how 'kids' and 'blue is the warmest color' influenced gaspar noé's 'love'

And other gems from last night’s NeueHouse talk about ‘Love’, out Friday.

by Emily Manning
28 October 2015, 2:15pm

Since its super NSFW promotional posters were released in May, the world has been eagerly anticipating Gaspar Noé's forthcoming film, Love. The 3D erotic epic (which will be released in US cinemas this Friday) follows Murphy, a film school student whose ex-girlfriend, Electra, has disappeared. The film pieces together the pair's ill-fated relationship through a series of flashbacks chronicling the parties, drugs, sex, and tenderness that formed their bond. Last night at New York's NeueHouse, Noé discussed the film in a conversation that spanned from his leading man's failed weight gain to 90s New York cult classic Kids' influence on his modern Parisian love story. Here are the most surprising things we learned.

In Eastern Europe, Love is a political tool: Earlier this year, French conservative groups successfully lobbied to re-rate Love from 16+ to a harsher 18+. This decision prompted Noé to speak out about censorship's threat to freedom of expression in film and last night, he revealed an instance of that freedom in action. After Love premiered at the Moscow Film Festival, Russia's Minister of Culture called for its outright ban. "[The Russian government] said they had to protect their youth from images like this, that my movie is as dangerous as Mein Kampf," Noé said. But in neighboring Ukraine, this controversy became diplomatic. "The age of consent in Ukraine is 16, but they invented a special 20+ rating for the movie and played it in one theater out of eight in the whole country. Perhaps it's to show to the Russians how free they are," said Noé.

But he's stoked on America's system: Between bans and arbitrary age restrictions, Noé is happy to release Love in America this Friday, where it remains unrated. "All my movies have been released unrated in the United States. Not many countries have a system like that and it's one thing I really like about America," he said.

Film criticism needs more diversity: In spite of its international ratings roulette, Love has enjoyed a positive reception, according to Noé. Yet "some reviews of the movie are so hateful," he said, adding "but mostly, they're written by older men." This leaves us to wonder how the discourse around Love would differ if there were more diverse voices and perspectives in film criticism.

He questioned our perceptions of real life love: Perhaps Noé's most interesting takeaway from his critics' sensationalism was just how desensitized we've become to not only extreme pornography on the internet, but to violence in general. "This movie turned out to be more problematic in most countries than Irréversible," Noé revealed of his film that Roger Ebert called "so violent and cruel that most people will find it unwatchable." "Violence seems easier to digest for Western societies than images of regular people touching -- these extreme images are disconnected from most people's normal life," said Noé.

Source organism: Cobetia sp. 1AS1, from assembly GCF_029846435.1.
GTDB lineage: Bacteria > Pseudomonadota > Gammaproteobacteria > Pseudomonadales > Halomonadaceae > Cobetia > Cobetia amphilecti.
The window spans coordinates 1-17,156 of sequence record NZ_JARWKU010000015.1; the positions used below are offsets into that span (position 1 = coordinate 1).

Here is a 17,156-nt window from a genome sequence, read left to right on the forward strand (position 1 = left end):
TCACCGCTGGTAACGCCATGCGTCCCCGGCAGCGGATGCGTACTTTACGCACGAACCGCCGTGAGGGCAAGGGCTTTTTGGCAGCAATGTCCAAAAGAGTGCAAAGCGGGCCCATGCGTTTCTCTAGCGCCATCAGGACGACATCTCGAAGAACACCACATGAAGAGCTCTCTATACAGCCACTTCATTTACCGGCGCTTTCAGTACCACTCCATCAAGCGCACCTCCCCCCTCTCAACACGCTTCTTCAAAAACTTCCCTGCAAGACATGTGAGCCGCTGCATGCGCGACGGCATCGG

New York got a little love, too: Noé has spoken about how the softcore 70s porn VHS tapes he enjoyed as an adolescent impacted the high tech film's aesthetic. But last night, Noé threw 90s New York in the mix with a shout out to Kids, Larry Clark's provocative portrait of teen sexuality. "If I have to think of movies with sexual images, there's still something fresh in Kids -- something more generational," he said.

He was feeling a little Blue: Though Noé gave a shout out to the Lower East Side, it was a more recent French love story that inspired the film's most tender moments: Blue is the Warmest Color. "Whether the sex scenes were simulated or not, what I was the most obsessed about were the kissing scenes. The way they touched each other was so believable," Noé said. "When you think of your personal love story, the image that really come to your mind is kissing."

They winged the pillow talk: Though Love is full of heartfelt lines and a few funny jokes, Noé assured every line of the film was off the cuff. "There was a script that was seven pages long, but it was more like a treatment. It had sixty scenes but no dialogue at all," said Noé. "Absolutely all of the dialogue was improvised on the set."

The director doubled as a stylist: Although Noé's male protagonist is slightly autobiographical, the director said he still felt a little "isolated" from his leading man -- so he raided his own wardrobe. "I gave him my clothes, some t-shirts, and also my mother's family name, Murphy," he said. But even in Noé's plaid shirt uniform, Murphy still didn't feel like his alter ego -- more like his "little problematic brother."

And there was one problem in particular: Speaking about the duration of filming, Noé revealed he had to take a two month break from shooting so that lead actor Karl Glusman could gain weight for the film's scenes set in the present day. That plan was derailed when Karl found love IRL. "He promised he'd eat like 20 cheeseburgers a day, but he fell in love with a girl while shooting," Noé said. His new boo wasn't happy when he had to pack on the pounds, and their, "rehearsals" kept Karl too slender. "He was spending all this time in her room… he didn't really get that fat," joked Noé.


Text Emily Manning
Image via YouTube

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